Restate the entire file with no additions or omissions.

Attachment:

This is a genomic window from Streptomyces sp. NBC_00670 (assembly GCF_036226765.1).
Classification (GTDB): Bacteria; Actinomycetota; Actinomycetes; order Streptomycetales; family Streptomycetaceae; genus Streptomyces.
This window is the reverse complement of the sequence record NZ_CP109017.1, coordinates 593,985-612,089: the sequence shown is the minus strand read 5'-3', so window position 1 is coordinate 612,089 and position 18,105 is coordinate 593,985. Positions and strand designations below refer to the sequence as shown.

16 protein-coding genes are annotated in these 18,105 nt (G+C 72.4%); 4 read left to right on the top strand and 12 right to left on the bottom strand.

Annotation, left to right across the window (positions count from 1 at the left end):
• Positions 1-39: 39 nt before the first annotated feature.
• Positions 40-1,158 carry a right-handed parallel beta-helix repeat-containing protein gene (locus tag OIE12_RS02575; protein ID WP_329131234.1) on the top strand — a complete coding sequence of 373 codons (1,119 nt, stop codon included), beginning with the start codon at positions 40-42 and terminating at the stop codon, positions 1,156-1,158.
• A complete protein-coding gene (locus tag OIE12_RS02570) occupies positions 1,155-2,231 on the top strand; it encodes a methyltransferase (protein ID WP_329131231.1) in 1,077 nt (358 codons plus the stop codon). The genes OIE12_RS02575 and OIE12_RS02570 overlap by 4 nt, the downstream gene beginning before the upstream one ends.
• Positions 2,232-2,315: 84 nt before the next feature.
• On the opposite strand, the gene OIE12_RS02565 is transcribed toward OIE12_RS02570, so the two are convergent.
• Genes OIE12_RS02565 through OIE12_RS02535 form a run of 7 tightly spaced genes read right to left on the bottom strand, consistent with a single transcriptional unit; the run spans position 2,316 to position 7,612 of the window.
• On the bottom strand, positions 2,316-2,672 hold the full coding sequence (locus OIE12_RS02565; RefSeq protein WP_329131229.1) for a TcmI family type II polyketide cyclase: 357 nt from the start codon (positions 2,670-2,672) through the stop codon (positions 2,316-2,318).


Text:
This is a genomic window from Streptomyces sp. NBC_00670 (assembly GCF_036226765.1).
Classification (GTDB): Bacteria; Actinomycetota; Actinomycetes; order Streptomycetales; family Streptomycetaceae; genus Streptomyces.
This window is the reverse complement of the sequence record NZ_CP109017.1, coordinates 593,985-612,089: the sequence shown is the minus strand read 5'-3', so window position 1 is coordinate 612,089 and position 18,105 is coordinate 593,985. Positions and strand designations below refer to the sequence as shown.

16 protein-coding genes are annotated in these 18,105 nt (G+C 72.4%); 4 read left to right on the top strand and 12 right to left on the bottom strand.

Annotation, left to right across the window (positions count from 1 at the left end):
• Positions 1-39: 39 nt before the first annotated feature.
• Positions 40-1,158 carry a right-handed parallel beta-helix repeat-containing protein gene (locus tag OIE12_RS02575; protein ID WP_329131234.1) on the top strand — a complete coding sequence of 373 codons (1,119 nt, stop codon included), beginning with the start codon at positions 40-42 and terminating at the stop codon, positions 1,156-1,158.
• A complete protein-coding gene (locus tag OIE12_RS02570) occupies positions 1,155-2,231 on the top strand; it encodes a methyltransferase (protein ID WP_329131231.1) in 1,077 nt (358 codons plus the stop codon). The genes OIE12_RS02575 and OIE12_RS02570 overlap by 4 nt, the downstream gene beginning before the upstream one ends.
• Positions 2,232-2,315: 84 nt before the next feature.
• On the opposite strand, the gene OIE12_RS02565 is transcribed toward OIE12_RS02570, so the two are convergent.
• Genes OIE12_RS02565 through OIE12_RS02535 form a run of 7 tightly spaced genes read right to left on the bottom strand, consistent with a single transcriptional unit; the run spans position 2,316 to position 7,612 of the window.
• On the bottom strand, positions 2,316-2,672 hold the full coding sequence (locus OIE12_RS02565; RefSeq protein WP_329131229.1) for a TcmI family type II polyketide cyclase: 357 nt from the start codon (positions 2,670-2,672) through the stop codon (positions 2,316-2,318).